Celebrations of Hispanic culture and heritage abound, of course, since Spanish and Mexican settlers founded the Alamo City. From charreadas, which are traditional Mexican rodeos, to ceremonies commemorating the “Grito” that sparked the Mexican Revolution, opportunities are plentiful year round for integrating a little Latino spirit into your festive schedule.
Not to be outdone, other communities in the San Antonio metro area also offer festival-goers lots of practice at having fun. The following are some of the many festivals and fairs held in the region, but be very clear: this list is NOT comprehensive. South Texans are always finding new excuses to party!
For those who complete Fiesta without running out of energy, the partying continues at Helotes’ Cornyval and Rodeo.
The “granddaddy” of church festivals is held in Castroville, a charming village west of San Antonio, on the Sunday closest to August 25. St. Louis Day Church Festival began more than 120 years ago when a handful of parish families and friends gathered to celebrate the feast day of St. Louis IX of France. Now held in Koenig Park, the picnic honors the Alsatian origin of the area’s founders. After a 9 a.m. mass at the historic St. Louis Catholic Church, festival-goers converge on the park for a day of fun activities, like the St. Louis Day Horseshoe Pitching Tournament, and food. Giant barbequed beef and Alsatian style sausage (two tons of which are made the day before) dinners are served – to 2,000 hungry people per hour – from 11 a.m. to about 2:30 p.m.
Just south of San Antonio, soil conditions improve enough to permit successful crop farming. Floresville celebrates its leading cash crop during its annual Peanut Festival, held the second weekend in October. Of course, the event actually begins on Tuesday afternoon with activities for kids and includes the coronation of festival royalty (Queen Tunaep and King Reboog) on Thursday evening. The weekend offers a parade (of course!), a Fiddlers Contest, a carnival, food booths featuring the goober in all its post-harvest permutations – from peanut brittle to ice cream. Evening concert/street dances wrap up both Friday and Saturday activity schedules.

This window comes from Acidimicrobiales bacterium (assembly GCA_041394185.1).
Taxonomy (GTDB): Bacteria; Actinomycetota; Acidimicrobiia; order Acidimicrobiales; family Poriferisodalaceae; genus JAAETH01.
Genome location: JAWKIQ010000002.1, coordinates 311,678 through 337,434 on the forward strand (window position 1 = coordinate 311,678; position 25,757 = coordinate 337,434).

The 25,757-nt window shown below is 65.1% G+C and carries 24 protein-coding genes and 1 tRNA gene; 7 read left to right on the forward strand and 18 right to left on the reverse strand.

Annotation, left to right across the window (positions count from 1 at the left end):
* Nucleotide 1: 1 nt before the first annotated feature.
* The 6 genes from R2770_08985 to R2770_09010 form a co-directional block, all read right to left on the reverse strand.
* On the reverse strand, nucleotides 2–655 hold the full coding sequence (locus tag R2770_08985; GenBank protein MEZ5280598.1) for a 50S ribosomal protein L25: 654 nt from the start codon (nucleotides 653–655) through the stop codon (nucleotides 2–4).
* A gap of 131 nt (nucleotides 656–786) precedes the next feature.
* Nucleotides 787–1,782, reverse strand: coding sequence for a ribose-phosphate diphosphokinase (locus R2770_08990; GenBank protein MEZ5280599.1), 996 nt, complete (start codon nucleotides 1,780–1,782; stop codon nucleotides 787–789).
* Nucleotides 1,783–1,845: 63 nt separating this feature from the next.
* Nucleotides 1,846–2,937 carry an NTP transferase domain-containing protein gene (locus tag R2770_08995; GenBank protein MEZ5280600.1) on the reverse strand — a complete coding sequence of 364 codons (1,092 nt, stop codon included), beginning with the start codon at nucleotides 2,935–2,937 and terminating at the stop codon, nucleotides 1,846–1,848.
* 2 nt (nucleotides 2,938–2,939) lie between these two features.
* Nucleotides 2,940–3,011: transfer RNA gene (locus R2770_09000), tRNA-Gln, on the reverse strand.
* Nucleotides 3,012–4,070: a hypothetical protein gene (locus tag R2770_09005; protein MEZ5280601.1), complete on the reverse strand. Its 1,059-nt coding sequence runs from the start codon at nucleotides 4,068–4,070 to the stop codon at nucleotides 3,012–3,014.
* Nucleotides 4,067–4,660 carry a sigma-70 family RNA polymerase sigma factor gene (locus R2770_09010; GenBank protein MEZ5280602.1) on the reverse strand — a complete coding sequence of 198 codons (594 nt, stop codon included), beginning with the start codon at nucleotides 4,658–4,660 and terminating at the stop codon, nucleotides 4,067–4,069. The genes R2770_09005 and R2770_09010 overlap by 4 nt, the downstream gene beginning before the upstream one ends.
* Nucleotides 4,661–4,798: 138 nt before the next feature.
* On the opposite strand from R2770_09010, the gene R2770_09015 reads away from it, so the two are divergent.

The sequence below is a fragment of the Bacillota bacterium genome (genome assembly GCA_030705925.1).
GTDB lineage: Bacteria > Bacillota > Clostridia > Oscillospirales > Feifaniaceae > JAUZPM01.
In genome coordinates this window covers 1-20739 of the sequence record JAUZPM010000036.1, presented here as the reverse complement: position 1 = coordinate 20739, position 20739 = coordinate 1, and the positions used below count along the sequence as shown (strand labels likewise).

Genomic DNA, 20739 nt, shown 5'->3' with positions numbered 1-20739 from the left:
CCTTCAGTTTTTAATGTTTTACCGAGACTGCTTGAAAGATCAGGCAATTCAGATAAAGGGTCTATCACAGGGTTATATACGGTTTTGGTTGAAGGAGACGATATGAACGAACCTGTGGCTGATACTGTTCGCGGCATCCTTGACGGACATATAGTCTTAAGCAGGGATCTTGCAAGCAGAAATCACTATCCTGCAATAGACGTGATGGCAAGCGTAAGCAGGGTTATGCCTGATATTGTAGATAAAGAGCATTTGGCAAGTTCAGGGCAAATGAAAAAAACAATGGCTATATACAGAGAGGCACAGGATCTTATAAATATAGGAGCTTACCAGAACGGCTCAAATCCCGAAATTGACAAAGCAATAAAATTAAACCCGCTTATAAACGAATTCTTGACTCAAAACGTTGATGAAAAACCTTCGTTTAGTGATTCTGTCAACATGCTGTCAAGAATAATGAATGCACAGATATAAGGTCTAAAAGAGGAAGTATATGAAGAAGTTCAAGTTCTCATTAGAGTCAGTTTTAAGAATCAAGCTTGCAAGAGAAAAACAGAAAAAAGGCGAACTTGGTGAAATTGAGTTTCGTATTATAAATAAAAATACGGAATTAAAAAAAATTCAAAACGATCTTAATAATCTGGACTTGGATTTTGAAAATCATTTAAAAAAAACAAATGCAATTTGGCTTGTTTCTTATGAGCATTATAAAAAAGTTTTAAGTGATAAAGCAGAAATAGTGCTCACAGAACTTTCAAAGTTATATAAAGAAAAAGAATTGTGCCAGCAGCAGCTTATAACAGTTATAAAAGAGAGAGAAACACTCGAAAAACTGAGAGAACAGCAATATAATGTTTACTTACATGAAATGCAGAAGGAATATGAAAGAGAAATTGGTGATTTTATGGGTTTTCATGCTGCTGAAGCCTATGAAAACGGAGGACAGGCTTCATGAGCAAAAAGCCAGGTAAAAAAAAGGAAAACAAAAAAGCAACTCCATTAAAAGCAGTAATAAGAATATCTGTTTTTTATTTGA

While Boerne hasn’t yet joined the huge fiesta circuit, the flourishing city has several smaller, more-focused festivities including a city-wide quilt show in early summer and its Kendall County Fair in September.
In New Braunfels, Wurstfest is celebrated as a way to promote local commerce, especially through tourism, and to preserve the community’s heritage. Conceived by Ed A. Grist, a practicing veterinarian and City Meat Inspector, the festival was first held in 1961. Two thousand people attended that first one-day fest, which featured ladies of the Grange demonstrating sausage-making as practiced by the pioneers who brought their recipes to the Texas wilderness from Germany 116 years before.
Now lasting ten days, Wurstfest begins on the Friday before the first Monday in November. During the week, the party, which is based on the Wurstfest Grounds in Landa Park but spreads throughout New Braunfels and Comal County, begins at 5 p.m., but on weekends, dedicated sausage-lovers can get started at 11 a.m. Be prepared for crowds: as many as 150,000 people show up every year to polka, guzzle beer, and stuff themselves with all foods German.
Fertile soil and plenty of water provide the basis for Seguin’s annual agriculture-based festival, Pecan Fest, held the second weekend in November. The Guadalupe Pecan Growers Association, which was founded in Seguin, is one of the oldest such groups in the state. Guadalupe County is one of the nation’s leading pecan producers. Crops can reach up to 3 million pounds – which provides plenty of nuts for pecan pies and other goodies for Pecan Fest-goers to enjoy.